Thumbs up to your thumbs down.

While we're at it, the same problem applies to free cell phones and mortgages, and sloppy credit is the main cause of the Financial Crisis and moral decay.

However, just sorting Microsoft out is proving to be a knickertwister, is it okay for the EU leave the rest till later in the century?

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Anonymous Coward

@Simon B

You fail to understand.

IE CANNOT be removed, the core engine under it is part of the operating system. Go on. Go through your windows install and tell it NOT to use IE for anything. Its still there and will still leap up and bite you on the ass when you least expect it. As someone else has said why does IE pop up when you try to view an XML document? Because its still there.

Your car analogy is wrong its more like if buy a Ford and replace its shit tyres with better ones each time it goes in for a service, or even at random intervals when I least expect it, the crappy ford tyres re-appear.

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Anonymous Coward

Time to make a real difference

For the EU to go after one particular application is a waste of time and resources. A single supplier controlling 90% or more of a single market would lead to drastic regulatory measures in just about any other industry. ICT shouldn't be any different. It is time to fight back against the secretive OEM-regimes which have hampered competition in this sector for decades. Ban hardware/software bundling. Make it mandatory to specify prices for software and hardware separately, and require resellers to sell either separately. Thus, a reseller who insist that the price of software in a bundle is only £5 must be able to deliver 1000 licences for £5000 if asked.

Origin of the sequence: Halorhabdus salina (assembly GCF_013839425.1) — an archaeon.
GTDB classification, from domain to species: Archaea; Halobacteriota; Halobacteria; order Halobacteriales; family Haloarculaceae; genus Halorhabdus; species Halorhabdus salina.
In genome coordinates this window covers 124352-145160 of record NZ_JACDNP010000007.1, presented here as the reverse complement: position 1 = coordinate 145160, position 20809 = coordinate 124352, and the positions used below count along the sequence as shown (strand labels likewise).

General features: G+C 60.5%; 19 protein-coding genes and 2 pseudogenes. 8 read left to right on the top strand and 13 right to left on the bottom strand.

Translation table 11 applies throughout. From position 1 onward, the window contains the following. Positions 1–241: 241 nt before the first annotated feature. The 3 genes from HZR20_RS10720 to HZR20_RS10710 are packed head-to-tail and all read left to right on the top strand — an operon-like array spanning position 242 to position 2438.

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Go

The EU is doing well

The case against bundling (by a monopoly) and lack of interoperability (by a monopoly) is needed.

(or extending a monopoly into an other monopoly)

Where the US DoJ failed misserably, The EU has not failed or given up.

Just look for "Case COMP/C-3/37.792 Microsoft" and read it, it's quit easy to understand.

And it's all about the future conduct of a monopoly like Microsoft.

You have to use the past to build a "stick" to use in the future.

Well done EU, and do not give in like Sun and others.

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Dan
Silver badge

@AC 15:09

I suppose it's because the filetype association still exists. It could just as well fire up Notepad.

Windows will always be stuck with MSHTML/MSXML, there are two many around programs which need them. But then again MacOS has Webkit even though you can drag Safari to the trash and Linux has KHTML.

If the installer gets rid of the IE directory in Program Files, the icons from the desktop and Start Menu, deletes the filetype associations, and stops Windows Explorer turning into IE when you put a web address in the location bar then that's good enough for most people. Microsoft can tell the EU they've put a DLL there and it's up to developers if they want to use it. The fanatics can overwrite MSHTML with a wrapper round Gecko but that's not Microsoft's job.

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who cares

Lets be honest, this is just another excuse for the EU to grab more money from private enterprise in the way of a fine. The average user dosn't give a shit what browser they use. I currently have chrome, firefox and ie in use on my pc, to be honest i don't really see much difference in terms of performance between any of them.